This leaves it up to us.  Democracy takes work.  Nobody promised that it would be easy to maintain a free nation without getting out of the recliner, except for bathroom breaks during commercials.  Perhaps we’ve had it too easy for too long, being spoon fed politics in 90 second intervals.  McCain’s “extreme naïveté” is one that assumes that Americans will never get off the couch and think for themselves.  He may be right, but we do have the power to alter the equation, and we have it on our own, no law needed.

And of course, we always get the government we deserve.  No Supreme Court decision can change this.  It’s entirely up to us.

5 thoughts on “The High Price of Free Speech

  1. Jeff Gamso

    Asked what kind of government they’d cooked up at that constitutional convention, Ben Franklin is said to have answered, “A republic, if you can keep it.” Which is sort of your point, I think.

    And though they didn’t really mean that stuff about free speech to be taken too literally (note the Sedition Act of 1798, just 7 years after the Bill of Rights was adopted), it actually works best when it means what it says.

  2. SHG

    Bear in mind that things went back and forth between the federalists and the anti-feds for a bit, though they all quickly realized that rights are really inconvenient when you’re the guy in charge.

  3. John Kindley

    There is a minority libertarian tradition, represented best I think by Henry George, that sees a more egalitarian distribution of property as essential to a free society, and sees government itself as a major contributor to much of the unnatural disparities in wealth that exist.

    It seems our corporate law has some things bassackwards. Tax-exempt non-profit corporations aren’t allowed to engage in explicitly political speech, while for-profit corporations are (within the strictures of McCain-Feingold). Seems to me that religious organizations, as well as other non-profit public interest corporations, should be allowed to engage in explicitly political speech without losing their tax-exempt status, and should be allowed to do so as close to an election as they want. After all, according to the democratic mythos who gets elected affects the public interest. (And religious organizations are properly concerned with conduct in this world, including the conduct of politicians.) On the other hand, the purpose of for-profit corporations is to make a profit. Shareholders of for-profit corporations sign up to make a profit, while contributors to non-profit corporations sign up to further what they perceive to be in the public interest. While there’s a gray area there (political speech by for-profit corporations is presumably made in furtherance of their legitimate for-profit mission), since corporations are creatures of the state and not natural persons I don’t see much wrong with the state putting significant limitations on the political speech of for-profit corporations. It could be argued that such political speech when made by a for-profit corporation is akin to commercial speech, and commercial speech traditionally has been afforded less protection under the First Amendment.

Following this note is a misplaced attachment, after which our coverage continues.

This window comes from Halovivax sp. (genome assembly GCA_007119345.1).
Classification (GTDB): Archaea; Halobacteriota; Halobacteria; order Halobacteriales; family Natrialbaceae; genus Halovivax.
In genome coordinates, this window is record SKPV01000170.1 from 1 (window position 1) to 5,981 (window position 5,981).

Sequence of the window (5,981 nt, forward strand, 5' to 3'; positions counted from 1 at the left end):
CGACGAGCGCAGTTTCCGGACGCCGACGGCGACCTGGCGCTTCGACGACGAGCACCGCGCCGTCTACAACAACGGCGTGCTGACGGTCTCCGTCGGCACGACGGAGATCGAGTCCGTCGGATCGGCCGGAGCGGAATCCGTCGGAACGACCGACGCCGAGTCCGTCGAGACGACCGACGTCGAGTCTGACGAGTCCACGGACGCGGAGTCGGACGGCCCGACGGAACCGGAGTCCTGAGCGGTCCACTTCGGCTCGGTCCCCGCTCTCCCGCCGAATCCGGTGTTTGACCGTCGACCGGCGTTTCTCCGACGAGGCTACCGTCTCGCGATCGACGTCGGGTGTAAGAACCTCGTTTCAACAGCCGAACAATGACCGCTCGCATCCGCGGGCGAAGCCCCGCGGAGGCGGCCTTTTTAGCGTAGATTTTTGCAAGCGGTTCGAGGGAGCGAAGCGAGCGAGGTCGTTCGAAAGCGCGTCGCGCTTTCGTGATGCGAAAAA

SCOTUS, therefore, could rule in favor of Citizens United, a nonprofit corporation whose contributors are trying to further the public interest, while keeping the floodgates closed against for-profit corporate cash.

  4. John Kindley

    So long as Citizens United gets zero money from for-profit corporations, seems we’re as okay as we can be. Now if a wealthy individual or group of individuals whose interests happen to be aligned with this or that for-profit corporation contributes to Citizens United, there’s not much we can or should do about it consistent with the First Amendment. I know shenanigans go on where corporate management is expected/required to contribute to this or that cause, but that’s not as bad as actually enlisting resources owned by the shareholders for political speech to presumably benefit the shareholders. (I actually know precious little about corporate law, so I should probably stop now.)

    After visiting Citizens United website I see that contributions are not tax-deductible, and upon reflection I think that’s as it should be.